James Beard award-winning chef Alon Shaya immigrated to Philadelphia from Israel with his family at age four, but he maintained a connection to the country he barely remembered through the hummus, tabbouleh, and other Middle Eastern staples the matriarchs of his family continued to cook. After training at the Culinary Institute of America as an adult, he held the title of chef du cuisine at Besh Steak, working closely with acclaimed New Orleans-based chef John Besh.

Shaya served signature Creole soul food to Katrina relief workers after the hurricane hit New Orleans in 2005. In 2011, Shaya and Besh — along with Shaya's future wife — visited Israel to cook kosher New Orleans fare for Israeli soldiers, returning to America with the concept of a New Orleans-based Israeli restaurant already percolating in their minds.

In February of this year, Shaya the restaurant became a reality.

Chef Shaya opened his eponymous restaurant in partnership with chef Besh, which is a testament to their longtime professional relationship, as besides beginning his cheffing career at Besh Steak, Shaya is also executive chef and partner with Besh at Domenica and Pizza Domenica. It also speaks to chef Besh's love of collaboration and bringing outside-the-box restaurants to New Orleans, just as he did with chef Aarón Sánchez and their restaurant, Johnny Sanchez.

There was an immediate positive response from the press and local guests, and it's easy to see why. New Orleans is known for its Creole and classically Southern soul food; at Shaya, guests can dig into soul food of a different flavor — food that's unexpected in the region. There's curry-fried cauliflower with caramelized onions and cilantro; avocado toast on rye bread with whitefish and pink peppercorns; and excellent falafel with cabbage salad and cucumber tzatziki.

These are not the dishes that would ever come to mind as must-tries in The Big Easy — until now. And that's what makes Shaya so special: It's a sleeper hit from two of America's very best chefs, a delicious education of the American palate from masters who have demonstrated that they know it well. It's their way of showing us that our patriotic tenet that in America, there is a place at the table for everyone, can be enacted directly through the food on the plate.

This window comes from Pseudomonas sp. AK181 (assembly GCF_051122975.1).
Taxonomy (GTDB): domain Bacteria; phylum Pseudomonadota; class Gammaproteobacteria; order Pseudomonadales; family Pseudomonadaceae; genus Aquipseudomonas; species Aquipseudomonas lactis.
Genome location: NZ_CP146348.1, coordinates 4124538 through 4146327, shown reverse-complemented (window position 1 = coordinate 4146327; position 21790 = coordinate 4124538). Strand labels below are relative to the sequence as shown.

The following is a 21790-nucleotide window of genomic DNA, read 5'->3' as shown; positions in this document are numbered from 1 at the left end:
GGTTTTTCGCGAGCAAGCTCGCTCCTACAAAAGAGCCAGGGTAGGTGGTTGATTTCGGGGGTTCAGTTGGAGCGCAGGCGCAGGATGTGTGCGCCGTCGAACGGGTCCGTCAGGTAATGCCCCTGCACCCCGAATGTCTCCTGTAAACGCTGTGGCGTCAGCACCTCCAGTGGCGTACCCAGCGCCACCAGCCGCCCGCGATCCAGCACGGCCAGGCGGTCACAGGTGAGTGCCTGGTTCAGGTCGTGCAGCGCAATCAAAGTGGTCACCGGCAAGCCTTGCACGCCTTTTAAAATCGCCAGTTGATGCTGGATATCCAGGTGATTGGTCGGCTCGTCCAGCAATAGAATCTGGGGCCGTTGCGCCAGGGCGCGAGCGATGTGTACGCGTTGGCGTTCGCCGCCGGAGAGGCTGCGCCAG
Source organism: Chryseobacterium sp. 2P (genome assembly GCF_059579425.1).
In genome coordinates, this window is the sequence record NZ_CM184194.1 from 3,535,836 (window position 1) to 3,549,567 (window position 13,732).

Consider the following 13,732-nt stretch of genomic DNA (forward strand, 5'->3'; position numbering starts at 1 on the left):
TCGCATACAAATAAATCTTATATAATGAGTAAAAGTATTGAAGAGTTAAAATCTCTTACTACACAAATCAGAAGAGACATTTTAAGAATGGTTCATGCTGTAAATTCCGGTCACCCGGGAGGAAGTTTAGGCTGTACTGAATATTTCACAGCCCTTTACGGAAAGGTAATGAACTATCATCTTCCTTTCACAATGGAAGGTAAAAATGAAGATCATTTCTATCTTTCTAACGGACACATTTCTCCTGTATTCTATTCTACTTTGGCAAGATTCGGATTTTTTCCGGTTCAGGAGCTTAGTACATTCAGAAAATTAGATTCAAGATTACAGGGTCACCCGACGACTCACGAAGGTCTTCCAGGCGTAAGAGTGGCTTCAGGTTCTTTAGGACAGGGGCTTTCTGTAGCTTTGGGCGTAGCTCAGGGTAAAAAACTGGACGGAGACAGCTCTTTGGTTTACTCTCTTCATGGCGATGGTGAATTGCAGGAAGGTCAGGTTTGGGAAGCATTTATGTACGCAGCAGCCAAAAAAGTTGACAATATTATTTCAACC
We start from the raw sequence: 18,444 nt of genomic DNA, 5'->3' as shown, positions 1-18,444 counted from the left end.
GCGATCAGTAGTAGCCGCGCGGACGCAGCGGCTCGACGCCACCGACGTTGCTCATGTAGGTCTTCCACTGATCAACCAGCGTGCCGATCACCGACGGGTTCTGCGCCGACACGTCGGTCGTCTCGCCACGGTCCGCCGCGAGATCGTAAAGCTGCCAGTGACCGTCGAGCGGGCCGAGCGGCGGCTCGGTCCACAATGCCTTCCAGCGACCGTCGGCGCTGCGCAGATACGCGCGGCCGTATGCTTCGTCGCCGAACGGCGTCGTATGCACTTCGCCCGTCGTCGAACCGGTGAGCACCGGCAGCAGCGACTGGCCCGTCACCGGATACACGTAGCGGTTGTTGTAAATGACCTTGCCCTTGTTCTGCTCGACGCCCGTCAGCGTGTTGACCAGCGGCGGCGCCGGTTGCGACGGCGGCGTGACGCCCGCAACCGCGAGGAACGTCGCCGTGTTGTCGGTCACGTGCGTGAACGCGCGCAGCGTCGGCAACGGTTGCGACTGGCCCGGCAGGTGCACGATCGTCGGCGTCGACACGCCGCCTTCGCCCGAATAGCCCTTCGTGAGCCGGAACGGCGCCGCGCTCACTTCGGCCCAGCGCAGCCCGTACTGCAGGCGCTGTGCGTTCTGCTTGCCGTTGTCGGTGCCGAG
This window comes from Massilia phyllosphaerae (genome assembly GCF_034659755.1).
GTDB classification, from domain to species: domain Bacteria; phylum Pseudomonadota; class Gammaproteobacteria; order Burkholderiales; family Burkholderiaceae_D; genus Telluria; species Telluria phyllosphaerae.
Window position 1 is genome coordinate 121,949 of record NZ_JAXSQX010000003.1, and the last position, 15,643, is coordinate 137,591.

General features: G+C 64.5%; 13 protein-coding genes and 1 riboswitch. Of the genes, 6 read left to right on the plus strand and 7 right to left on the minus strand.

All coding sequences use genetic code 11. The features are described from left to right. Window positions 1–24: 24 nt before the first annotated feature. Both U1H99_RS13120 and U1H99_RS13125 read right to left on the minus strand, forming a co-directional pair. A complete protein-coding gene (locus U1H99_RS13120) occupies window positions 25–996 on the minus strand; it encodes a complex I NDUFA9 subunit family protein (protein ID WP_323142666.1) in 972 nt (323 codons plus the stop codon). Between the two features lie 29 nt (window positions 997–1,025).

We spoke with the two James Beard Foundation-honored chefs about their decision to serve desert cuisine to a city surrounded by swampland, and what they have in store for us in the near future:

The Daily Meal: Did you consider opening a restaurant that specializes in Israeli cuisine in New Orleans a risk?
Chef John Besh: Certainly we questioned how we might message what Israeli cuisine is, especially since Israel herself is still in the process of defining it. A true melting pot cuisine with global influences is difficult to encapsulate in a sound bite. That said, if we offer incredible food, generous hospitality, and humility of heart, people would soon learn!

How has the response of the public and media to Shaya been in your experience?
Chef Alon Shaya: The response has been overwhelmingly positive. I'm so happy the people of New Orleans believed in what we were doing and came try it in the first place. We really love being a part of this community. The national media attention was completely unexpected, but it's great because it proves to the team that their hard work and passion is being recognized by so many people. We are making simple Israeli food like hummus and pita, but we try and make the best it can be. I'm glad the media and our community appreciate those efforts by our team.

Can you tell us anything about your upcoming projects?
Chef Alon Shaya: We have really been focusing on strengthening our foundation as a restaurant group. My director of operations, Shannon White, and I are now overseeing just under 300 employees between Shaya, Domenica, and PIZZA Domenica, and we've decided to focus solely on our staff and current operations so we can be strong for any future growth opportunities.